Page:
Council's new privacy problem

UNHAPPY to be discussing a road not allowed to be named, due to new “privacy legislation” preventing Gympie Regional Council from naming parties that write to council, councillors went into “committee” on Tuesday shutting their meeting to the public.

New legislation meant an agenda item about a road realignment did not display the name of the party that wished to change the alignment, or the road – as it might lead to the identity of the writer.

The road in question was Zerner Road, Pie Creek, the reason it could not be named was because there are only three residents that live along the road – which may result in the writer being identified.

As councillors were unaware of what road they were discussing the meeting was soon closed so they could find out what exactly they were being asked to decide.

Cr Ian Petersen was the first to ask how he could make a decision about a road he didn't even know the name of.

“I think it's absolutely ridiculous, we're talking about a road that we're not allowed to name.

“The world has gone bloody mad,” he said.

Later, in the same meeting, the issue cropped up again in a topic about wild dog control.

In the past council has provided lists of property owners to baiting syndicates in council's “eastern division” so they can obtain the consent of residents within one kilometre of baits.

But this year due to the Information Privacy Act council officers legally have to obtain permission from property owners to release their personal information.

A report by council's general manager of works Grayden Curry revealed the information now could not be provided to baiting syndicates and council didn't have the time to gain consent from property owners for this year's program.

Meaning council's level of assistance for wild dog baiting syndicates would be reduced.

Upon hearing this, Cr Ian Petersen said council needed to put pressure on the State Government to review their privacy laws.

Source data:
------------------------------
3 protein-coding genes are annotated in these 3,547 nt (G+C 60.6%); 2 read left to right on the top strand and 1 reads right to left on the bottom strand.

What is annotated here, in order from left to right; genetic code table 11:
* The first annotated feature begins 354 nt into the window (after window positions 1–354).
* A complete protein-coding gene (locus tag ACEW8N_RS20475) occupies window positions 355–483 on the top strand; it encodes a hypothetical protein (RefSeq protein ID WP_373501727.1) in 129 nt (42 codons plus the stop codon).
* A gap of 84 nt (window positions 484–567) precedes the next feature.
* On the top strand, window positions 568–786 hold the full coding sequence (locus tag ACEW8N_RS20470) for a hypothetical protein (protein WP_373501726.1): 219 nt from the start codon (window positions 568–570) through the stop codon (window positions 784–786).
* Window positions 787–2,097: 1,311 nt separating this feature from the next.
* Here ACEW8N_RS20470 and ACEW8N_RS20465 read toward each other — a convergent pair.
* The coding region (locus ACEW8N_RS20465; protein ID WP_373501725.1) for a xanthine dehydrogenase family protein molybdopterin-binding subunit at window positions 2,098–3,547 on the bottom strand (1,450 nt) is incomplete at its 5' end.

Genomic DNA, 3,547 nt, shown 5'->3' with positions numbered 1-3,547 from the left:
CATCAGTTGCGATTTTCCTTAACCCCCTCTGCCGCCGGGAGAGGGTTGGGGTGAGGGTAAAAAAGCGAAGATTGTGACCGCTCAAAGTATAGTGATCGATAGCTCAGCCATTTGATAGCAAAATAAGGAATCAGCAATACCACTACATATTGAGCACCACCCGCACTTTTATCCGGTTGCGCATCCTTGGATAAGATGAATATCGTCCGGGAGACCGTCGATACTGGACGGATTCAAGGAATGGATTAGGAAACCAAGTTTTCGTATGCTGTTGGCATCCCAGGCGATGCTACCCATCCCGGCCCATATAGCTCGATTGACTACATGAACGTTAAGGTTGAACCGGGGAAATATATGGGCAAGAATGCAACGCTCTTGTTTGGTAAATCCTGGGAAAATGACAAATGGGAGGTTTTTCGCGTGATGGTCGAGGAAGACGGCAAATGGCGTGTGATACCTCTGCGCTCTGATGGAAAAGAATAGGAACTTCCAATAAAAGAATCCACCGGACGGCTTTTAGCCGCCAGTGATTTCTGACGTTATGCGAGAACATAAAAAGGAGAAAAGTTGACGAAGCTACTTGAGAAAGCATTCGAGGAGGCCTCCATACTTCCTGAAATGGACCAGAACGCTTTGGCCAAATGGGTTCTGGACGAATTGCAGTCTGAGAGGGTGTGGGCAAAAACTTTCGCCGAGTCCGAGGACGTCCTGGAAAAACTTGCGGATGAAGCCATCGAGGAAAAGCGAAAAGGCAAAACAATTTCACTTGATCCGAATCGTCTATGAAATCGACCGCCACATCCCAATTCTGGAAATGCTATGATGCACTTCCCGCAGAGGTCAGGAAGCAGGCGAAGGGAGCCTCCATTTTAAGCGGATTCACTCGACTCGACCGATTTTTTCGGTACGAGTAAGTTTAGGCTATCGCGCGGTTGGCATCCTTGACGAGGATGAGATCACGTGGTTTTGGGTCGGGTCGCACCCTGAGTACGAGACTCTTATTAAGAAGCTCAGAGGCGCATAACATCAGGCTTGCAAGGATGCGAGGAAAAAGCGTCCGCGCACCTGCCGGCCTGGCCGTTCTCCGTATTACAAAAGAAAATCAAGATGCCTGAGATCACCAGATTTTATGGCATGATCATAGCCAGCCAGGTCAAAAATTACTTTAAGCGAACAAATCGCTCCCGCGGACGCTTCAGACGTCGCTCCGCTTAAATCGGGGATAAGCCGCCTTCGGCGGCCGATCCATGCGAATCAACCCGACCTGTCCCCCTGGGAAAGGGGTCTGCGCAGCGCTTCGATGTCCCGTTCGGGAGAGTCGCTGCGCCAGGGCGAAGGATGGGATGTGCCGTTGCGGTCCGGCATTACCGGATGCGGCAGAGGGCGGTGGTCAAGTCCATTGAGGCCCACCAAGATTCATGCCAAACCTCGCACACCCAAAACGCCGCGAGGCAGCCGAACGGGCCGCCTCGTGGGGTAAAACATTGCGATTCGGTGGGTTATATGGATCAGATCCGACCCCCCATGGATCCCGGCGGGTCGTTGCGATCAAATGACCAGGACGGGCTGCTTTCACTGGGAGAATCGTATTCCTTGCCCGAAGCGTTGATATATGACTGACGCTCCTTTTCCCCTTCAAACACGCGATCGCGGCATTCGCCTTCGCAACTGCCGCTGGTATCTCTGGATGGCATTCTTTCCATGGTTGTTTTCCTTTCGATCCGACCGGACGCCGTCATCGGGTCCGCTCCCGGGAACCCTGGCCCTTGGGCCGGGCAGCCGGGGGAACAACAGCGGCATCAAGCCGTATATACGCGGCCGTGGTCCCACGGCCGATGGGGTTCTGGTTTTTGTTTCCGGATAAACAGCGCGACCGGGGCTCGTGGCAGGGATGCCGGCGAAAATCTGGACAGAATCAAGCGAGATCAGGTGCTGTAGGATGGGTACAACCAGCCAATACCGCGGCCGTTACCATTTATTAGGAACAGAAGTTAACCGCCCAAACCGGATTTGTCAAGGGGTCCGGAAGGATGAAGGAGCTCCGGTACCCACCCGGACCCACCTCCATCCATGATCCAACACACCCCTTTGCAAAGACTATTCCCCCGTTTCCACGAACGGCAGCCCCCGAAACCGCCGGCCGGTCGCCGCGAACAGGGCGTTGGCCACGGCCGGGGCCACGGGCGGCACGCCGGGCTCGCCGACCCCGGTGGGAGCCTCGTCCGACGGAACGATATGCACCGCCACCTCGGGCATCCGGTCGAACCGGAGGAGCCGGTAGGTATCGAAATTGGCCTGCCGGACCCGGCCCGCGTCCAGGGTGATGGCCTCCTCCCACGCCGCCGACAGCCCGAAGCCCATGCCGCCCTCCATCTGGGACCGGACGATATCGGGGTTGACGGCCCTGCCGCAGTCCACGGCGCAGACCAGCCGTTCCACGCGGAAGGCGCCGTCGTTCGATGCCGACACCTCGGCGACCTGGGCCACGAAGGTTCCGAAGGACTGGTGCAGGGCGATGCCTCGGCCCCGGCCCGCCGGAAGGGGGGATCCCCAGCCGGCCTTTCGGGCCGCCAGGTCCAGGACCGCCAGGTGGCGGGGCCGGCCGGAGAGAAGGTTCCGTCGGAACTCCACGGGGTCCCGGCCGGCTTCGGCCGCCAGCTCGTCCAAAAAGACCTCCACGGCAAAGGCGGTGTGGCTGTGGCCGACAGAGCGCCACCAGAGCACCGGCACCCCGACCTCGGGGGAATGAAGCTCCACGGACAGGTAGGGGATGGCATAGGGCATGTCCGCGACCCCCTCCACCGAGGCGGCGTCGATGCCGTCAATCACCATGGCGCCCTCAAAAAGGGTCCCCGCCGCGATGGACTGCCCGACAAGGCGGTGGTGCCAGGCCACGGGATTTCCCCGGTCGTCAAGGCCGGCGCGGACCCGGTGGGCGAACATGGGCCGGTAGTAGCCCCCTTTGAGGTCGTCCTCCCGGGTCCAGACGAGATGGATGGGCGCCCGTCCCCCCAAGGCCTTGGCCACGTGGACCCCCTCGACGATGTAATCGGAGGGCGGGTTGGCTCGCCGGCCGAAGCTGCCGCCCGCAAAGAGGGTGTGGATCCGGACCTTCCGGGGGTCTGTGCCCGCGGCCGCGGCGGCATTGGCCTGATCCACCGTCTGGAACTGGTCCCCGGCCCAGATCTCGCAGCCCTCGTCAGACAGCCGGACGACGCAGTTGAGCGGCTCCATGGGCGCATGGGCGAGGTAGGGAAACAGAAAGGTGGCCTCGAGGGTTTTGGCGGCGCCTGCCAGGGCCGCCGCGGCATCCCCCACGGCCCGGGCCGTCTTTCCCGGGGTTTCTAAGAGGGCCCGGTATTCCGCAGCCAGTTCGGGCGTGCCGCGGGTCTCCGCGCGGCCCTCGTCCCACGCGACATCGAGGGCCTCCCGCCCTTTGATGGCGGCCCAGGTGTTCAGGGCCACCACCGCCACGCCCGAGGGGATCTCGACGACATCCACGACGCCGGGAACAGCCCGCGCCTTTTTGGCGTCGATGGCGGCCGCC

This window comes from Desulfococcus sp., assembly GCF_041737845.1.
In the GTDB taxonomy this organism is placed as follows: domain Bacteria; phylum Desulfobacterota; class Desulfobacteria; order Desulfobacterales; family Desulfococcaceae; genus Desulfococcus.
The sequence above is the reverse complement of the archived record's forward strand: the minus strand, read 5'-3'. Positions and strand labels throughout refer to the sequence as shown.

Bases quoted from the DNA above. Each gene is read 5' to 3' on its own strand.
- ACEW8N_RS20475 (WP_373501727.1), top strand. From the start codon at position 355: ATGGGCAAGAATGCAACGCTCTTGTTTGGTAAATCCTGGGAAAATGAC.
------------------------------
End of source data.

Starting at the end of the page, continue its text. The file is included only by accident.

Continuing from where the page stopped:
“Unless we do something about this legislation lunacy we will have stock losses and people losing pets,” he said.

Cr Tony Perrett agreed something needed to be done as “wild dogs didn't go away”.

He said council needed to make direct representations to the minister and “do whatever it takes” to get some action as it didn't take long for “wild dog numbers to increase”.

During last year's baiting program 1250 approval forms and 2900 notifications were required to conduct the wild dog baiting program.

Mr Curry's report went on to advise council there were now two options for this year's program.

Advising syndicates that council can't provide personal information and they needed to undertake all approvals and baiting themselves; or council could take on the role of seeking approvals – an option which would blow out council's budget for wild dog baiting and take Lands Protection Officers away from compliance duties.

But Cr Ian Petersen moved a motion that council write to the State Government requesting an urgent review of the aspects of the privacy act which prevent council from being able to operate effectively.

Councillors then voted to tell baiting syndicates they couldn't release information and any landholders wishing to bait this year would need to undertake all approvals and notifications.

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